There is just one man-made wonder here, but it’s a big one – the filming.


An Illusion review by Joan Ellis

         “Winged Miracle” is the story of  “a promise to return.”  It is also a breathtaking piece of photography that captures birds in flight as they repeat the patterns of their ancestors.  For five years director Jacques Perrin and fourteen cinematographers tried not just to get close to birds with their lenses, but to fly with them.  Being humans, they needed an assist from gliders and balloons; the result is arresting.

“For eighty million years, birds have ruled the skies, seas and earth.  Each spring, they fly vast distances.  Each fall, they fly back on the same route.  This film is the result of four years following their amazing odysseys, in the northern hemisphere and then the south, species by species, flying over seas and continents”…Jacques Perrin

We absorb two amazing sights:  the miracle of flight, and the miracle of the planet that sustains it.  There is just one man-made wonder here, but it’s a big one – the filming.  The smaller birds, like the Arctic tern, flap their wings madly for 12,500 miles.  No gliding or swooping or rest for them.  Their little wings have to move full time to keep them airborne.  The big birds beat their wings, then glide in graceful arcs; some pull their wings back and dive like swords into the sea.  Most can take off like a whip and turn on a dime.

The images are indelible:  The snowy owl; the white stork standing atop a spire, straightening his body until it is all of a piece.  The geese, long necks leading, feet trailing, from the Gulf of Mexico to the Arctic Circle; the Common Murre, his eyes ringed in black, like goggles that might protect him from the wind; birds lighting to rest on a small ship in the enormous sea.  An old lady with a sharp beak of her own feeds the passers by;  the penguins stroll leisurely in their Sunday best on the beach; the new babies; the albatross.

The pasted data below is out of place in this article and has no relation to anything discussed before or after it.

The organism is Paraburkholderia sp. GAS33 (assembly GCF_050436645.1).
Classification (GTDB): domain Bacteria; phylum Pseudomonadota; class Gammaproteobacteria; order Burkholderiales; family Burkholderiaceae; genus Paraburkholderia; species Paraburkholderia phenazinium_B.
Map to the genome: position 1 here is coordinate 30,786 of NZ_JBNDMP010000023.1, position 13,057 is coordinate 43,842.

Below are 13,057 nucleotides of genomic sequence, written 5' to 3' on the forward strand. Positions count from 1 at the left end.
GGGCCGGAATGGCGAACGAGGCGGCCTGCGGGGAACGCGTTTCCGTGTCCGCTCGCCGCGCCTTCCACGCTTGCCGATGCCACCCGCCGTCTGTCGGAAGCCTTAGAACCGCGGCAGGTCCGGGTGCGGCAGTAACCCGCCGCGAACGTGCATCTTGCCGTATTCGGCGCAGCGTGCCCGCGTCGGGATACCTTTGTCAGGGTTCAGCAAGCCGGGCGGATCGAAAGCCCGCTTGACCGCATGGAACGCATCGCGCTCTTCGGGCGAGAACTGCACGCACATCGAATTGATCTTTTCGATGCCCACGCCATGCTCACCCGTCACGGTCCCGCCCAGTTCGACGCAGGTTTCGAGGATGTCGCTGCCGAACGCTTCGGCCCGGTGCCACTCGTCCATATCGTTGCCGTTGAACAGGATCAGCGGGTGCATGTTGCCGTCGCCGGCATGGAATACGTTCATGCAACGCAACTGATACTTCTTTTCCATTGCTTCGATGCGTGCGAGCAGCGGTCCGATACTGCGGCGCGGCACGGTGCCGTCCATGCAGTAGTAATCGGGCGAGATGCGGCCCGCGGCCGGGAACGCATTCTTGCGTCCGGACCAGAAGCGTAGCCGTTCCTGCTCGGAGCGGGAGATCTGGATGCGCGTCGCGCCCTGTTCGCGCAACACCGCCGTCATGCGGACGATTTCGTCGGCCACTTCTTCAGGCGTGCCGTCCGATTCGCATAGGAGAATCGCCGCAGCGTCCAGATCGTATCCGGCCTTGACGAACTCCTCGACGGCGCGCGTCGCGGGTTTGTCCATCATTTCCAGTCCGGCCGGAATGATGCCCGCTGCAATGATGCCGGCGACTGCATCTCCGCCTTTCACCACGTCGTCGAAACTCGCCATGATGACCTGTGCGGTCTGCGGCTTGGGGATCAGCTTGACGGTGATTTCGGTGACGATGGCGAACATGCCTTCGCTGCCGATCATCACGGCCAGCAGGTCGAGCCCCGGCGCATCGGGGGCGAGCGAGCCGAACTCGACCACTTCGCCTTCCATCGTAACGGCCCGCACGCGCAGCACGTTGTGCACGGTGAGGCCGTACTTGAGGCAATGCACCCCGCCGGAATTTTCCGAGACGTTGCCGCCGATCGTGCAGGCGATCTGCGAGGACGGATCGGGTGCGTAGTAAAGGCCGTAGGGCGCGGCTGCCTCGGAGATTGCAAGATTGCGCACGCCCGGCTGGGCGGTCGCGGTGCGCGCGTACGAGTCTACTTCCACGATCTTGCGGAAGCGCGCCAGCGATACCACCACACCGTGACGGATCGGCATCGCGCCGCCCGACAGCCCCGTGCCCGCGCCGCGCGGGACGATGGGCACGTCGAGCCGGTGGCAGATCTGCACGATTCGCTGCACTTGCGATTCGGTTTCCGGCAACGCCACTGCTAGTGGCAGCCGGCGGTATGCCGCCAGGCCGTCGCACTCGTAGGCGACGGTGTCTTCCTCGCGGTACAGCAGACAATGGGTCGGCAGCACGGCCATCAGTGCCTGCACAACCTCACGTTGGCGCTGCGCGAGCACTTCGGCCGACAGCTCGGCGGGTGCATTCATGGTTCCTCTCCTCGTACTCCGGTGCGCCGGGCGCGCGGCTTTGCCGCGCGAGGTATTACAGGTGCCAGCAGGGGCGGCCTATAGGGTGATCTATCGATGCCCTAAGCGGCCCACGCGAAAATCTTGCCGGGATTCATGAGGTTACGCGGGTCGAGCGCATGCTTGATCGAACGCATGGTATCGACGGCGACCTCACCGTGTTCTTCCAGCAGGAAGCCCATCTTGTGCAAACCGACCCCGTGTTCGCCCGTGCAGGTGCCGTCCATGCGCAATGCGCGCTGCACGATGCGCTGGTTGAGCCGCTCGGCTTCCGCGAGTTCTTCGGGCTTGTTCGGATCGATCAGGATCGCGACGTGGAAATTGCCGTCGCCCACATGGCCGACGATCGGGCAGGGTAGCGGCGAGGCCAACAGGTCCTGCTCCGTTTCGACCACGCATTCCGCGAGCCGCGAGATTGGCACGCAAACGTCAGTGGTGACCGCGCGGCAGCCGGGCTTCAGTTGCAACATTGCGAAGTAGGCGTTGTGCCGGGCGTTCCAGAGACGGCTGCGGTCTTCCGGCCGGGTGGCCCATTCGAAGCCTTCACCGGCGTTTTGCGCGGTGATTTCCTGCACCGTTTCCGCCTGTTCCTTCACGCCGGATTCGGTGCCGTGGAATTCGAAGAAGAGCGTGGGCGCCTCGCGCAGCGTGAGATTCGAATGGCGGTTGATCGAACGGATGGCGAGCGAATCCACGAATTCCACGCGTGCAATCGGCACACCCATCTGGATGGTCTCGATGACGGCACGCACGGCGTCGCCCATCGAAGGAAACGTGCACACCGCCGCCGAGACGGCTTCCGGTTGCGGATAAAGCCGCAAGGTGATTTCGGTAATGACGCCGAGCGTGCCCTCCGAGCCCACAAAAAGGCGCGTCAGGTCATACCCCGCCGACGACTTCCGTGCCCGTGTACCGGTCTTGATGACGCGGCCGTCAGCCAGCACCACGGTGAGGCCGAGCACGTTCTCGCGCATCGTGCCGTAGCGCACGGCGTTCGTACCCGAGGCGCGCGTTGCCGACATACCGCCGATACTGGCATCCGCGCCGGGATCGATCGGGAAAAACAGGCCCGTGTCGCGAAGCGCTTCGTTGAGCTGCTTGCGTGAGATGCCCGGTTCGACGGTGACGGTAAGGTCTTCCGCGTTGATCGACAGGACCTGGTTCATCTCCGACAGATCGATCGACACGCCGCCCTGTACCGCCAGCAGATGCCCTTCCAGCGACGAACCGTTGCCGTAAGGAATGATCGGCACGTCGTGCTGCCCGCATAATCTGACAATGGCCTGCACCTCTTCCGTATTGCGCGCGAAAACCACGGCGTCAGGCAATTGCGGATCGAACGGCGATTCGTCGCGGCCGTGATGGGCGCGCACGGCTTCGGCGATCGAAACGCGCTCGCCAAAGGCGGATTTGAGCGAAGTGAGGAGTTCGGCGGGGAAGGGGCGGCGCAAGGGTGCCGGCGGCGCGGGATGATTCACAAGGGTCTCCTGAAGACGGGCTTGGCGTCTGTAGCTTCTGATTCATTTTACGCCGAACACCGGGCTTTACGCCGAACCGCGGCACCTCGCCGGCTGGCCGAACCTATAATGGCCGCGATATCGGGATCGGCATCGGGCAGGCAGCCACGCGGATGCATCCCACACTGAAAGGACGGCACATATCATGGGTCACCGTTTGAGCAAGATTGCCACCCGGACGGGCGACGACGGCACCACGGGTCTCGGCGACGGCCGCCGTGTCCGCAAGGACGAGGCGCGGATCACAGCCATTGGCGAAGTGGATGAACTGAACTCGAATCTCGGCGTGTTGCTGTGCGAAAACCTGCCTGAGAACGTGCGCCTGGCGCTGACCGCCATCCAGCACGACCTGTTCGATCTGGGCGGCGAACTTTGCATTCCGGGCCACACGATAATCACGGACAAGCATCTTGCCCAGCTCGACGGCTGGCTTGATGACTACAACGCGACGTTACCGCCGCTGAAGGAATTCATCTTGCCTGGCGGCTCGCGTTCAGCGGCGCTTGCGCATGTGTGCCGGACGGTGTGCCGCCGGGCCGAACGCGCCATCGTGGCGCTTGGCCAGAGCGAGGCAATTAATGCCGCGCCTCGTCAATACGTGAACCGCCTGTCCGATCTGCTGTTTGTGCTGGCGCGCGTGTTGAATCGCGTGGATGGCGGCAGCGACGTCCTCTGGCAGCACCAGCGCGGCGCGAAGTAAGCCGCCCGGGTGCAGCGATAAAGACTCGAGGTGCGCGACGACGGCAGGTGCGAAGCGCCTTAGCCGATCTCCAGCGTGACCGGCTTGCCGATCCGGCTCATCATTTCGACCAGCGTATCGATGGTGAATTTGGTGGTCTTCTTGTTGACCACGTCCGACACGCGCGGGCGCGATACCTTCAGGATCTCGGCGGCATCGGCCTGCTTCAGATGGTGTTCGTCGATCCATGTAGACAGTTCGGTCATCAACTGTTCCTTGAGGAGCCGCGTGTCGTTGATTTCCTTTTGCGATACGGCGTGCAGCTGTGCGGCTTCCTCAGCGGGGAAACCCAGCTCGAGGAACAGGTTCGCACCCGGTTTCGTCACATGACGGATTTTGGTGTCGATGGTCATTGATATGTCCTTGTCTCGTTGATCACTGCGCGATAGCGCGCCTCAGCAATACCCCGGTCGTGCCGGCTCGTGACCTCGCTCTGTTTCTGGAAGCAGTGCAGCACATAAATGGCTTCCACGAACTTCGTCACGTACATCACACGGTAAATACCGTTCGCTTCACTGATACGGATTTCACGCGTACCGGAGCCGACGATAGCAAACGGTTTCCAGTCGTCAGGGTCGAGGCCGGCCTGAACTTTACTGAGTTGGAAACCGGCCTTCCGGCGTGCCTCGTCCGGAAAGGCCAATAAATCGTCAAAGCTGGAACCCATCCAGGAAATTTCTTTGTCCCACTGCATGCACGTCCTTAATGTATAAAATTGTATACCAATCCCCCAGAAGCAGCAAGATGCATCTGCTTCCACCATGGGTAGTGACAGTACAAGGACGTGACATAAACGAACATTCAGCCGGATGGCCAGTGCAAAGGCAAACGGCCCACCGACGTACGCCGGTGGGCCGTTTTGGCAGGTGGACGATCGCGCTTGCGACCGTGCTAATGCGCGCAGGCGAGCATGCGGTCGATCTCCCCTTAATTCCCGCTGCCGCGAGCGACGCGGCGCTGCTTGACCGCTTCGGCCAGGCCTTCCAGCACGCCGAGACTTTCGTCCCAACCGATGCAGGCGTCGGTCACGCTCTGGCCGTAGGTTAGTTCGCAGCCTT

How to they flap those delicate wings for 12,000 miles?  What makes a bird a leader?  Why do they fly over the oceans rather than staying on land where they can touch down to rest in storms?  When they are caught in a vicious snowstorm, why didn’t they leave earlier?  Why does the albatross fly in circles?

Director Perrin wisely limits criticism of man’s follies.  Except for quick shots of an oil-covered bird, some hunters’ guns, and a zoo raider, he sticks to his dream of engaging the birds in flight.  Showing us the landscape beneath them - the oceans, rivers, marshes, beaches, and forests, deserts – speaks strongly enough.  We have literally, a bird’s eye view of what we, down below, are throwing away.  The passing sight of the twin towers, still in place in this film, reminds us that only man is likely to disrupt the delicate balance beneath the birds that nourishes them and guides them in their extraordinary migration.  


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